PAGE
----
16 September 2020 | João Marques Lima, editor-in-chief, Data Economy and Capacity Media
Without taking away the toll of the Covid-19 pandemic on lives and economies, events such as this have historically been the lever that catapults us into a new era.
No one can deny that 2020 will change the world on a level like most have never experienced. The Covid-19 pandemic has shifted billions of people’s daily routines, sent hospitals into override across the globe, re-written how education is delivered, and much more. But where there is disruption, there is evolution.
This time, the evolution – or call it even revolution – is truly digital. Working from home, distance learning, e-health, you name it. The world lives in online mode now, more than ever. Perhaps the pandemic only came to accelerate this by a few decades. Or perhaps we were already about to enter this massive lifestyle shift before the end of the decade.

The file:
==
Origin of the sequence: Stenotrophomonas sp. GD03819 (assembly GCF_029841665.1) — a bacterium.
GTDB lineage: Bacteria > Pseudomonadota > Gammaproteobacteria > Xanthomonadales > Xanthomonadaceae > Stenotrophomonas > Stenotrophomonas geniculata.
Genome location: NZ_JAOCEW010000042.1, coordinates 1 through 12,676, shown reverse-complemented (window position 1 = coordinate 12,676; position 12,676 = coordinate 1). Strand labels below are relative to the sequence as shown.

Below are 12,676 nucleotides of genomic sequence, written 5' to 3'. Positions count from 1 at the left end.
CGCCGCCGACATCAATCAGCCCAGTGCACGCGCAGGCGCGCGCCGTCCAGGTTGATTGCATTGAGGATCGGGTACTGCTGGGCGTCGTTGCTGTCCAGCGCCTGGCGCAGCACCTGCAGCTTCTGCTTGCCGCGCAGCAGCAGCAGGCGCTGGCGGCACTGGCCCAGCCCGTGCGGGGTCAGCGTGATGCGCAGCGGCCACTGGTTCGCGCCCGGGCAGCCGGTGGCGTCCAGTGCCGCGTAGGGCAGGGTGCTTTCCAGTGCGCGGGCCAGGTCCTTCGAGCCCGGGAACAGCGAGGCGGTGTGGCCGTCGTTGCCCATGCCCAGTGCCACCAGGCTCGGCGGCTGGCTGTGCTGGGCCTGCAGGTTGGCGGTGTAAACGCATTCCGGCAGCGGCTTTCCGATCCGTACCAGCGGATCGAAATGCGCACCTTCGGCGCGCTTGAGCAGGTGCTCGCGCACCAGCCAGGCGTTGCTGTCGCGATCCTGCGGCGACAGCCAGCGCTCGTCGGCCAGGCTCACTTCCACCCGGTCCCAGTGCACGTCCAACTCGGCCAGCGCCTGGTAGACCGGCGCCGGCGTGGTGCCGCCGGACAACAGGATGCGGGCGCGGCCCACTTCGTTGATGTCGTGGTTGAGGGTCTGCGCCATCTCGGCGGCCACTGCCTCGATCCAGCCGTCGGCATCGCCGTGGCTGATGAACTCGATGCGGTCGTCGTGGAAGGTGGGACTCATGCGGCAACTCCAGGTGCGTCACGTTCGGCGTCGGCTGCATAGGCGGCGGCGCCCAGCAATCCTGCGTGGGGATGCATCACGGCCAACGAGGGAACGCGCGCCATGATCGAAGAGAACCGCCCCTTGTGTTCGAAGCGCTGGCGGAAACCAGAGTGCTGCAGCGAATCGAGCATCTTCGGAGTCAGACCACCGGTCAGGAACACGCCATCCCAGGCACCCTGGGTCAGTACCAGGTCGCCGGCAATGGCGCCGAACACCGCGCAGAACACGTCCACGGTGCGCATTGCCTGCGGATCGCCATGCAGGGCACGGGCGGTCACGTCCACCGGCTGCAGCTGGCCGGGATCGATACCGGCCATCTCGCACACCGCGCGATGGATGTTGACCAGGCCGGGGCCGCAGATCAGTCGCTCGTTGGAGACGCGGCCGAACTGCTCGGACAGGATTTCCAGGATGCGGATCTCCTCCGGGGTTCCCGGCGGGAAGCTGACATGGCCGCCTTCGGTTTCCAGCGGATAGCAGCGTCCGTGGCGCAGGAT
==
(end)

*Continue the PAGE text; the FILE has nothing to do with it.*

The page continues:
We’ve been talking about digital revolutions for some time, but what has taken place since March has outpaced the rates of adoption seen over recent years.
For data centres, this has driven business up, with usage of public, private and hybrid cloud surging up to historical maximums. The vast number of expansion projects planned for 2020 have not stopped and capacity has increased across all continents – albeit facing some supply chain delays. Although, the world has become more understanding.
We’ve seen Equinix acquire GPX in India, Rack Centre expand in Africa with $100 million worth of CAPEX, EQT bought EdgeConnex, Digital Realty closed the $8.4 billion acquisition of Interxion, the list goes on.
If you look at the stock market as well, the US data centre REITs have all grown in value throughout 2020. That contrasts with the real estate market which has declined by 0.2%. In comparison, Equinix has seen its value rise 14.7% just from June to August.
All this to say that there are reasons to remain positive in the data centre industry as we enter a new phase of the pandemic and rapidly approach 2021.
Covid has undoubtably driven conversations across this magazine, but the common ground is the optimism for the future shared by everyone the team and I have spoken to.
I hope you enjoy this edition of Data Economy, and remember, everything will be fine.
João Marques Lima
11 January 2021 | Byrne Murphy
04 January 2021 | Matt Pullen
21 December 2020 | Ian Waters
16 December 2020 | Geoffrey Cleaves